A man standing on stage presenting at a conference, with a large audience of people reading over the slides.
A man standing on stage presenting at a conference, with a large audience of people reading over the slides.
Photo by Teemu Paananen on Unsplash

One of the hardest skills for me to learn was how to present to stakeholders effectively. After spending days, weeks, or months doing user testing, collecting data, and analyzing it, it almost seemed impossible to condense that into a single hour with stakeholders.

Many times, I either presented too much data, didn’t highlight key points, or otherwise confused stakeholders with the terminology they were unfamiliar with. I learned how to plan out my presentations, but they never seemed to be as effective as I wanted them to be.

But visiting the world of data visualization has not only taught me…


How to learn it without taking Data Science courses

A laptop that displays several Figma pages with different types of charts on each of the pages.
A laptop that displays several Figma pages with different types of charts on each of the pages.
Photo by Lukas Blazek on Unsplash

One of the questions I’ve gotten after writing about Data Visualization has been how to start learning the subject. It’s a more complex question than I realized, and it’s partially due to the prevalence of Data Science. If you’re a UX Designer interested in learning Data Visualization, but you’re a little intimidated by Data Science and coding, here’s the better approach to take to learn it.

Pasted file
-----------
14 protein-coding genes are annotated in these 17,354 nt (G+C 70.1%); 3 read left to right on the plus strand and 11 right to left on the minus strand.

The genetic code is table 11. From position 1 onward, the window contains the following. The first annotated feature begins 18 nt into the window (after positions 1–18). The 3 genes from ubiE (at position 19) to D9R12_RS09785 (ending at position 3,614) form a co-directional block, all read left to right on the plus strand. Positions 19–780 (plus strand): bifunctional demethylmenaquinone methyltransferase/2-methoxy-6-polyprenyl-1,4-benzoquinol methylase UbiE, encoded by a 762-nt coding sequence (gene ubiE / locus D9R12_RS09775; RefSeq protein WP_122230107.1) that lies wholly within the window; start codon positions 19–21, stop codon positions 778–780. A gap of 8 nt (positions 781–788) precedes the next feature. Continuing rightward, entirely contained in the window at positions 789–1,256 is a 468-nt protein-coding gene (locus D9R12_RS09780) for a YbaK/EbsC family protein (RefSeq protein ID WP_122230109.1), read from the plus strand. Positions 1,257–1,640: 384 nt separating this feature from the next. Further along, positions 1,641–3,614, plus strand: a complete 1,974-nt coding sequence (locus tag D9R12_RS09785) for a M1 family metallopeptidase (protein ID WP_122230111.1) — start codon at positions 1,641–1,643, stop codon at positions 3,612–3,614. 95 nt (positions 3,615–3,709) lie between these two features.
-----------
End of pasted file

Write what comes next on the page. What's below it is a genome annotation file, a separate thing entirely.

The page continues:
Why data viz is always lumped with data science

When I first was interested in learning more about Data Visualization, I did what anybody would do: I googled learning resources for it.

And nearly every single result that came up had to do…


What journalism can teach you about effective visualizations

One hand grasping a piece of paper with many different charts on it, and the other touching a tablet trying to input the data
One hand grasping a piece of paper with many different charts on it, and the other touching a tablet trying to input the data
Photo by William Iven on Unsplash

When I recently had the chance to sum up my research findings with visualizations, I found some gaps in my creation process.

I had learned about each part of the process, but putting it together from start to finish was another story: I was stuck with too much-unfocused data, with little clue what to cut down for effective visualization.

So when I went to seek out more knowledge about the subject, I found a guiding creative process from an unusual source: Journalism.

Here’s how I adapted their approach for my UX.

The explanatory-exploratory gap

I’ve talked about this before, but one of the…

Kai Wong

UX Designer and Data Visualization Enthusiast. Creator of two online courses on design communication and UX research planning: https://tinyurl.com/y5m2j42v